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Spokane to Spend Nearly $1M for Street art, Murals

(The Center Square) – The Spokane City Council has voted to spend nearly $1 million on crosswalk art and murals that are intended to represent the culture of neighborhoods, calm traffic, and promote economic development.

The proposal brought forward by Councilor Zack Zappone found favor with four of his peers.

“There are a lot of different designs, and it gives character to the community,” he said.

Councilor Karen Stratton said at Monday’s meeting that her constituents had given positive feedback about the pilot programs

“They really felt it was a way to identify and create a sense of what the neighborhood was all about,” she said.

However, Councilors Michael Cathcart and Jonathan Bingle voted against the expenditure, saying there were plenty of traffic calming measures, such as stop signs and hawk lights, that had been requested by residents but had yet to be funded.  

“I would like to see those prioritized above this,” said Bingle.

“To me, the program seems like a really cool, neat idea,” Cathcart said. “But… a million dollars for a cool, neat idea is a lot of money to spend, particularly at a time when material costs are skyrocketing, inflation is skyrocketing [and] fuel prices are skyrocketing.”

Council President Breean Beggs agreed with Zappone that asphalt art had been shown in other cities to make people slow down near crosswalks.

“If it does, it’s well worth the money,” he said.

Zappone had cited a study of 17 cities by Bloomberg Philanthropies that found art on and around streets decreased traffic crashes by 50% and serious injuries by 36%. Motorists were shown to yield more immediately to pedestrians. “There are a lot of different designs, and it gives character to the community,” he said.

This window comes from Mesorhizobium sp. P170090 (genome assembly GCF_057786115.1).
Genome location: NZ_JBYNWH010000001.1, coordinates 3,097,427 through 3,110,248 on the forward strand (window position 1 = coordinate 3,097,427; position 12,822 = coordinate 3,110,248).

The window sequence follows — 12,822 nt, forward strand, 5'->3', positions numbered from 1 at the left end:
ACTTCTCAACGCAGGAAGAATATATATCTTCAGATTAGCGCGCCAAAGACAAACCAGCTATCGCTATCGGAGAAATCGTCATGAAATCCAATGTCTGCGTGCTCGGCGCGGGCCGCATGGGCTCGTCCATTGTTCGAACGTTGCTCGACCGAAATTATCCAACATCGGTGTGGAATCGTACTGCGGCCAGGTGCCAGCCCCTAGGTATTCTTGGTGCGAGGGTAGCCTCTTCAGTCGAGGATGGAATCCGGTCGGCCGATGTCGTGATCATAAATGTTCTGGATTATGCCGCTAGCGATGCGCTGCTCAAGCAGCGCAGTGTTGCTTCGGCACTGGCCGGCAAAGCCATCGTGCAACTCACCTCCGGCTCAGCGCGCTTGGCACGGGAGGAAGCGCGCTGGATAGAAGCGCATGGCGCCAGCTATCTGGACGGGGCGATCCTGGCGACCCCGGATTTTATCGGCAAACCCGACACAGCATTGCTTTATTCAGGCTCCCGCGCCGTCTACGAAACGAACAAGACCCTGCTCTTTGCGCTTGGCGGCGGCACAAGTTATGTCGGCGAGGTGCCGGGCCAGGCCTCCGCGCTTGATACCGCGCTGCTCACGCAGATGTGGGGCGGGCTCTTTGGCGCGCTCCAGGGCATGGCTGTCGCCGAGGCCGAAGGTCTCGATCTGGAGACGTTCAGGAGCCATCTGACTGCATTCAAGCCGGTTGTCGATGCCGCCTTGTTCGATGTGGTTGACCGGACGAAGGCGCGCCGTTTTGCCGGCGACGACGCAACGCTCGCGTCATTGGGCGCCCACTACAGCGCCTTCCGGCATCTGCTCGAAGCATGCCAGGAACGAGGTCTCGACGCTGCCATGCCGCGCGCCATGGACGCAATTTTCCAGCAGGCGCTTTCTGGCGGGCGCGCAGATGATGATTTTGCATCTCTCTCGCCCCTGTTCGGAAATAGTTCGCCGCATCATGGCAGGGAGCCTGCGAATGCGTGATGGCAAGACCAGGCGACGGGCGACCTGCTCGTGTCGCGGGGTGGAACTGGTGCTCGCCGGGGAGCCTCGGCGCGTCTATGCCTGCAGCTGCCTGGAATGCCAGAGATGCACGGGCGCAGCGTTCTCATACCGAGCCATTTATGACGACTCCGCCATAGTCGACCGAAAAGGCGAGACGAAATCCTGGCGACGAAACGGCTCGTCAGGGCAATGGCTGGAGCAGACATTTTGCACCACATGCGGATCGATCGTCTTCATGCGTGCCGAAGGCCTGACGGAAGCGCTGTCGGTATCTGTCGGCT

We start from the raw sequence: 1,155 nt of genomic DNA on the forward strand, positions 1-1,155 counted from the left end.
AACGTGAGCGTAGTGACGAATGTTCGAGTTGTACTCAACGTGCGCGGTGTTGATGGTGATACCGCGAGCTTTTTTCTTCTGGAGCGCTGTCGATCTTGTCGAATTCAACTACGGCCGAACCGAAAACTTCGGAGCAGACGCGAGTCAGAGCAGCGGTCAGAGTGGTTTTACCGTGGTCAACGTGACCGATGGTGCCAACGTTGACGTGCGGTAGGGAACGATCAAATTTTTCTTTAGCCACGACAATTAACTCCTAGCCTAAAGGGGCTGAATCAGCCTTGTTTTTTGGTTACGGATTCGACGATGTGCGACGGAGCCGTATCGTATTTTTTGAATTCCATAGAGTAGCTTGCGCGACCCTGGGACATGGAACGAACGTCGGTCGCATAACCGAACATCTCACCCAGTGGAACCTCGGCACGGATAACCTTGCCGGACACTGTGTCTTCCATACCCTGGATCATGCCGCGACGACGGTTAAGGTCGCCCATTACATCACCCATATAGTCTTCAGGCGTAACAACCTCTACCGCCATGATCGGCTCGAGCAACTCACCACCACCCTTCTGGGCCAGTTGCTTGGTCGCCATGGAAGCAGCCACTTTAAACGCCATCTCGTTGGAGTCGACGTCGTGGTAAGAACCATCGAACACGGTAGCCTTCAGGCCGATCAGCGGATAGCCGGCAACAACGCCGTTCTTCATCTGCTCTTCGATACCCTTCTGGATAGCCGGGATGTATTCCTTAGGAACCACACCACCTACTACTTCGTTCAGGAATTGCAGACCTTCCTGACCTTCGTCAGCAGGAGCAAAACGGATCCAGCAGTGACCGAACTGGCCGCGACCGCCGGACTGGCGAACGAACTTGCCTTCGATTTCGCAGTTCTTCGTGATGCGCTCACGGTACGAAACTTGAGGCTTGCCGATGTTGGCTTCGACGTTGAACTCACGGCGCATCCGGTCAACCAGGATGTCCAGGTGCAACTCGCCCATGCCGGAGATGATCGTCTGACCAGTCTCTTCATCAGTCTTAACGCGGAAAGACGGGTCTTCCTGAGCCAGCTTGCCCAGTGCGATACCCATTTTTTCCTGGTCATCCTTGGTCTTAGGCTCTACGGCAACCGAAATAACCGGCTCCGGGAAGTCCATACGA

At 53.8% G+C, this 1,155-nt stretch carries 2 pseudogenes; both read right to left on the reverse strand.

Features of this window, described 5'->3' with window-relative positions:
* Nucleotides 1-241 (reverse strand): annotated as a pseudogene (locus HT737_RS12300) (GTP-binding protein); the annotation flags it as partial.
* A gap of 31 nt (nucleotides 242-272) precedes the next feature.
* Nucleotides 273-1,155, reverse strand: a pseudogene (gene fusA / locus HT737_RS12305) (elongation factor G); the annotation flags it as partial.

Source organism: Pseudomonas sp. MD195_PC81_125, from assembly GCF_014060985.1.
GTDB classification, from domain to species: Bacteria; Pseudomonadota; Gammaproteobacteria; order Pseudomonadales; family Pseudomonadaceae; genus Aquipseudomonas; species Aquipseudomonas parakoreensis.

The National Association of City Transportation Officials also recommends crosswalk art for its public safety benefits.

The $972,750 added by the council on June 13 to the Traffic Calming Measures Fund will be split between two pilot programs. The street mural program receives $672,750 and the community crosswalks program $300,000.

Zappone said each of the six districts in Spokane will have two crosswalks to paint during the three-year inaugural program. He said the actual costs for that work are unknown, although the estimate had been based on the $25 dollar per square foot price tag in Seattle.

Councilors Betsy Wilkerson and Lori Kinnear also voted in favor of the expenditure.

Spokane Pride recently began asking for help from the public to select the location of the first-ever rainbow-painted crosswalk in the city. People can vote as on the location for that crosswalk: Monroe Street and Northwest Boulevard, Spokane Falls Boulevard and Howard Street, South Perry Street and 10th Street and Post Street and Garland Avenue.